For years, Phua has navigated the globe in an ultra-long-range business jet, its tail designation -- N888XS -- a nod to the Chinese belief in lucky number eight and the overindulgence that often accompanies a gambling windfall. With billions of dollars reportedly at hand, Phua has erected a gaming empire, touching down in Hong Kong, Las Vegas, London, Melbourne and anyplace in between where there are casinos, nosebleed poker games and gamblers ready to place max bets on the world's most lucrative sporting events. ... an unassuming 51-year-old Malaysian and the reputed principal owner of the world's largest sportsbook, IBCBet. ... What follows is the story of Phua's rise from a Borneo numbers runner to the biggest bookie around -- as well as the most powerful figure in poker. And how the FBI finally hooked him, only to watch him walk away a free man. ... According to trade estimates, IBCBet handles roughly $60 billion of betting per year. With a 1 percent take, the book clears $600 million annually. An IBCBet source in Manila says Phua owns 70 percent of the enterprise. ... By 2013, Macau's annual gaming revenue had grown to more than $45 billion. This growth -- which Adelson and Wynn publicly fronted -- was propelled in part by Phua, who for the moment remained unknown to those located anywhere but at the center of the industry.
Mercier did some quick arithmetic. He figured if he wanted to sit out and not play the last two hours of the NLHE tournament, he’d need about 40,000 chips to survive all the blinds and antes he’d forfeit. He was given 15,000 chips when he entered. If he could turn his 15,000 chips into 40,000, he could leave this tournament and go play the Pot-Limit Omaha and the Triple Omaha events in the Amazon Room simultaneously and know he had enough chips to play the second day of the NLHE. He had done this before, but only online, where it was possible for him to play in 10 tournaments at once. This wasn’t online. This was real life. To pull this off — three high-stakes tournaments at once — it would require more than just spinning up his stack and sprinting down the hall. It would require his brain to work on overdrive. He’d need discipline, focus, and a reliance on instincts he’d never tapped before. It didn’t really matter how hard or stupid it was. He had no choice. And he had 40 minutes — no, now 39 — to make it happen.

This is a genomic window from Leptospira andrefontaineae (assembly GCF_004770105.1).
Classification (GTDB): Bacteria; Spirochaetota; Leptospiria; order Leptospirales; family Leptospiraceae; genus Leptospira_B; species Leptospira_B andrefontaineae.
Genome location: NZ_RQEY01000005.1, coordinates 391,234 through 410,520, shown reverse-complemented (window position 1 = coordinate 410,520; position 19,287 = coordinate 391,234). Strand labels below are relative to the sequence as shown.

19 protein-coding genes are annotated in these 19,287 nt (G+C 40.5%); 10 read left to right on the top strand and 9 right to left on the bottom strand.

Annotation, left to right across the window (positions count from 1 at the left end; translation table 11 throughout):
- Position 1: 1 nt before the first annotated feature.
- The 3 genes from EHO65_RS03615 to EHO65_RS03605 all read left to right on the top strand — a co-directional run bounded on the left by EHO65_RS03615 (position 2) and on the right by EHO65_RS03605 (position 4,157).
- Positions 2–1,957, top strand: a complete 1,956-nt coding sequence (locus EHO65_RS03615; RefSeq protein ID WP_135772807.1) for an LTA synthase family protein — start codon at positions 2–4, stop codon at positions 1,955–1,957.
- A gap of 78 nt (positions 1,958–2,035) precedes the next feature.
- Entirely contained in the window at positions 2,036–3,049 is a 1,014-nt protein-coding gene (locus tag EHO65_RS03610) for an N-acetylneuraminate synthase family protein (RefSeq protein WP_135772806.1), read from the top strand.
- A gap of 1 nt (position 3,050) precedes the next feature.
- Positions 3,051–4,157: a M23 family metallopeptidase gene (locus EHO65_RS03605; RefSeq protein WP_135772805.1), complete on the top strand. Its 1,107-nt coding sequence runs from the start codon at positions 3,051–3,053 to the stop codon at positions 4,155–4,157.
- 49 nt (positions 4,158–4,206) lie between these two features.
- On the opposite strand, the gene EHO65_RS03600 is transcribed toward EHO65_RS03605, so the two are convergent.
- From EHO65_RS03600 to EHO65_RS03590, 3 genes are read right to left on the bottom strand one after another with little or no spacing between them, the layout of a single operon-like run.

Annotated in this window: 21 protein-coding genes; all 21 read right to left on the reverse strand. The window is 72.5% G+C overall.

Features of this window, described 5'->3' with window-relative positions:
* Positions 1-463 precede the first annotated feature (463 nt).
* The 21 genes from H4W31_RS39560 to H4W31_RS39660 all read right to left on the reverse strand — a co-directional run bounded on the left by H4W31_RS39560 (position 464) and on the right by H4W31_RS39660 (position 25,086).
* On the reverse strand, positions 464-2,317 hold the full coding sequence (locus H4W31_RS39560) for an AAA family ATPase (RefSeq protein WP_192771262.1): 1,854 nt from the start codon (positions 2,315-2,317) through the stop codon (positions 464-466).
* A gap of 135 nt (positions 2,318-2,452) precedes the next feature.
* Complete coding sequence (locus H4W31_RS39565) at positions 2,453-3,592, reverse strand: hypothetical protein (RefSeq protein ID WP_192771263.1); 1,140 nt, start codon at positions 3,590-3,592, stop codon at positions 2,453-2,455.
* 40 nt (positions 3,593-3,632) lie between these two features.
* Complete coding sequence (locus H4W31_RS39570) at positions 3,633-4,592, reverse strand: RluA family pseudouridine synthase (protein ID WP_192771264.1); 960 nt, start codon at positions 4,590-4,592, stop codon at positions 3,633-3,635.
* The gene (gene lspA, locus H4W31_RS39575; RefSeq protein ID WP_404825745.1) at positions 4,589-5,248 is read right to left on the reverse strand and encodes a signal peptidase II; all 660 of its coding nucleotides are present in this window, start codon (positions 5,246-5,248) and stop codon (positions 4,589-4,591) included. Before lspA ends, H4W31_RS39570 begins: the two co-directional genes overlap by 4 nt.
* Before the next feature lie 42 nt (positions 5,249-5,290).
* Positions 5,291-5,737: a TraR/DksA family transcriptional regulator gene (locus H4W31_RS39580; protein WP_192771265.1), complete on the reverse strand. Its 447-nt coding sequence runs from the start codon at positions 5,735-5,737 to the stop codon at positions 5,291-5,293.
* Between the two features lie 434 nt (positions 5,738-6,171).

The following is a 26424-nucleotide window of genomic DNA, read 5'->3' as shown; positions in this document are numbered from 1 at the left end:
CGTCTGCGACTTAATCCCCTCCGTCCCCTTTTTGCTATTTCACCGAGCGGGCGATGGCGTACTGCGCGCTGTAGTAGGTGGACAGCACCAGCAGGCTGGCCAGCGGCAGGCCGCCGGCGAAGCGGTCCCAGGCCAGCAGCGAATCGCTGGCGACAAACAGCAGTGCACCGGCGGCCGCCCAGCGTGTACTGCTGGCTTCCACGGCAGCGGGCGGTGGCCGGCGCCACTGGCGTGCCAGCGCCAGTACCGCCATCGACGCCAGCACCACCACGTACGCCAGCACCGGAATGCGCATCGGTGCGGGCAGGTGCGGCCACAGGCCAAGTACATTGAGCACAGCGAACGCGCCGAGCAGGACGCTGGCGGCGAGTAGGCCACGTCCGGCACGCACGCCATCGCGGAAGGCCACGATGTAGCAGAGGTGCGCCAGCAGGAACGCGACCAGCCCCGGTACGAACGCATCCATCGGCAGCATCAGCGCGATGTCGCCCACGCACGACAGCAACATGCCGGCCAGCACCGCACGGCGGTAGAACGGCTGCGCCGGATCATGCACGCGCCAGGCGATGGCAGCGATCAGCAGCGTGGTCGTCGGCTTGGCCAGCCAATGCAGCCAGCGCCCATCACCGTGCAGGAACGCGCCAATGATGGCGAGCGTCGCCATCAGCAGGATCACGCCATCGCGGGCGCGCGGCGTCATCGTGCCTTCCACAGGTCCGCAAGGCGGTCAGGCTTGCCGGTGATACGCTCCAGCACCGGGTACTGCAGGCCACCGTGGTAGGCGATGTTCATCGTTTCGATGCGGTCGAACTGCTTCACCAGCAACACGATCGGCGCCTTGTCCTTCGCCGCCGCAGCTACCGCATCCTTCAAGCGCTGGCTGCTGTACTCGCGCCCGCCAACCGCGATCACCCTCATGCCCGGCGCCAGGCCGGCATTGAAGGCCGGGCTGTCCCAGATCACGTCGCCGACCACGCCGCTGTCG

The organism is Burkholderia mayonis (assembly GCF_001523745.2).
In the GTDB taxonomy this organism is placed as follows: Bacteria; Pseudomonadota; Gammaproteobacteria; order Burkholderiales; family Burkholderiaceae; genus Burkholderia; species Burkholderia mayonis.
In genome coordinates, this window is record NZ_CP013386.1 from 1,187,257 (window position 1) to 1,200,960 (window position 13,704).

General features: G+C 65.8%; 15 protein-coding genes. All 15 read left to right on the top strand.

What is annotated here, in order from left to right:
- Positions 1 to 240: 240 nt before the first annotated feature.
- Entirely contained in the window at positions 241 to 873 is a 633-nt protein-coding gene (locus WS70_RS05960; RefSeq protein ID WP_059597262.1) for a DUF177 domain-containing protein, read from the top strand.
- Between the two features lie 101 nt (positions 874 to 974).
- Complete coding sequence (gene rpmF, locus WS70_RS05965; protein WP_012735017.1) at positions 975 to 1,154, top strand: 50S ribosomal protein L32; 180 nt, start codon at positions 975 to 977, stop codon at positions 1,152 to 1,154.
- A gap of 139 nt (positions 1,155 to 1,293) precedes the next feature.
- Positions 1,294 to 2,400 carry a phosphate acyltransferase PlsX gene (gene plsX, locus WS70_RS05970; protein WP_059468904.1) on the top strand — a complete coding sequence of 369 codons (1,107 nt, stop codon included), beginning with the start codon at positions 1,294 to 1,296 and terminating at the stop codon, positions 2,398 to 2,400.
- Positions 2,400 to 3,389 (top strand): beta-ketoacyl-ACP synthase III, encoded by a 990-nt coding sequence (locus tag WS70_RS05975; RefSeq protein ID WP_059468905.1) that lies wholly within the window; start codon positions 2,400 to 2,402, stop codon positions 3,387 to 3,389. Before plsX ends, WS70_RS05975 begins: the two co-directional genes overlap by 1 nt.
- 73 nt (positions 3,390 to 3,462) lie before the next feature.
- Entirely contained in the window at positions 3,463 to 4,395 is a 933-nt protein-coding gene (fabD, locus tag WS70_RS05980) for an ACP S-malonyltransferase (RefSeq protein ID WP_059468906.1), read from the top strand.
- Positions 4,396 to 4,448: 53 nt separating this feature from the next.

The boy whose teen and young-adult years were ripped from him by the murderous Nazi rampage through Europe would show millions of children and adults how to play, how to squeeze more fun out of their lives. ... Orenstein now speaks English with a borscht-thick European accent that’s just one notch above a whisper. He is still alive, still gambling and still winning most of his bets. Glancing out the window of his New York City pied-à-terre, which offers sweeping views of Central Park, he leans forward and rests his elbows on the large poker table in front of him. ... The story of how Henry Orenstein went from a small town in Poland, through five concentration camps, all the way to his 24th-floor apartment on one of Manhattan’s most expensive strips of real estate is the stuff of fiction, and science fiction. He bluffed and cajoled to survive the Holocaust, and just a few years later, armed with unrelenting drive and rare creativity, he tinkered and hustled his way to the top of America’s toy industry, helping to put dolls, race cars and one of the most successful action figures in history into the hands of generations of children. Then he transformed poker from a game played in dimly lit rooms to a billion-dollar business.